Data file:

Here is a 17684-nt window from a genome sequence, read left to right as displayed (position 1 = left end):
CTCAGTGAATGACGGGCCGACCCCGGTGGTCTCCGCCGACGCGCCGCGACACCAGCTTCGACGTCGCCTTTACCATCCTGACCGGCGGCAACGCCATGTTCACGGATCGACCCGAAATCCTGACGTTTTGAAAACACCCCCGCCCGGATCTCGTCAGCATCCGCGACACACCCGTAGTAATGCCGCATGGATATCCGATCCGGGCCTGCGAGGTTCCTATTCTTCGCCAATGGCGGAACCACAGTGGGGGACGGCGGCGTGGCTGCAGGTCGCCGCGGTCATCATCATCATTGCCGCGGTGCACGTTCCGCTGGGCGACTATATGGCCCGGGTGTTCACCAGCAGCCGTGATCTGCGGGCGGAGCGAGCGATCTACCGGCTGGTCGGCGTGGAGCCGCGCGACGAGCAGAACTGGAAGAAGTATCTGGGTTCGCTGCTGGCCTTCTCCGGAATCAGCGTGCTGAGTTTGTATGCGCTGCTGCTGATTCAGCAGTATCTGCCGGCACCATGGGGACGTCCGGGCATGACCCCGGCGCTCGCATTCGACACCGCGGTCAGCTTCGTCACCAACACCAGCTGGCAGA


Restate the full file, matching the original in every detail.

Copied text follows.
Here is a 17684-nt window from a genome sequence, read left to right as displayed (position 1 = left end):
CTCAGTGAATGACGGGCCGACCCCGGTGGTCTCCGCCGACGCGCCGCGACACCAGCTTCGACGTCGCCTTTACCATCCTGACCGGCGGCAACGCCATGTTCACGGATCGACCCGAAATCCTGACGTTTTGAAAACACCCCCGCCCGGATCTCGTCAGCATCCGCGACACACCCGTAGTAATGCCGCATGGATATCCGATCCGGGCCTGCGAGGTTCCTATTCTTCGCCAATGGCGGAACCACAGTGGGGGACGGCGGCGTGGCTGCAGGTCGCCGCGGTCATCATCATCATTGCCGCGGTGCACGTTCCGCTGGGCGACTATATGGCCCGGGTGTTCACCAGCAGCCGTGATCTGCGGGCGGAGCGAGCGATCTACCGGCTGGTCGGCGTGGAGCCGCGCGACGAGCAGAACTGGAAGAAGTATCTGGGTTCGCTGCTGGCCTTCTCCGGAATCAGCGTGCTGAGTTTGTATGCGCTGCTGCTGATTCAGCAGTATCTGCCGGCACCATGGGGACGTCCGGGCATGACCCCGGCGCTCGCATTCGACACCGCGGTCAGCTTCGTCACCAACACCAGCTGGCAGA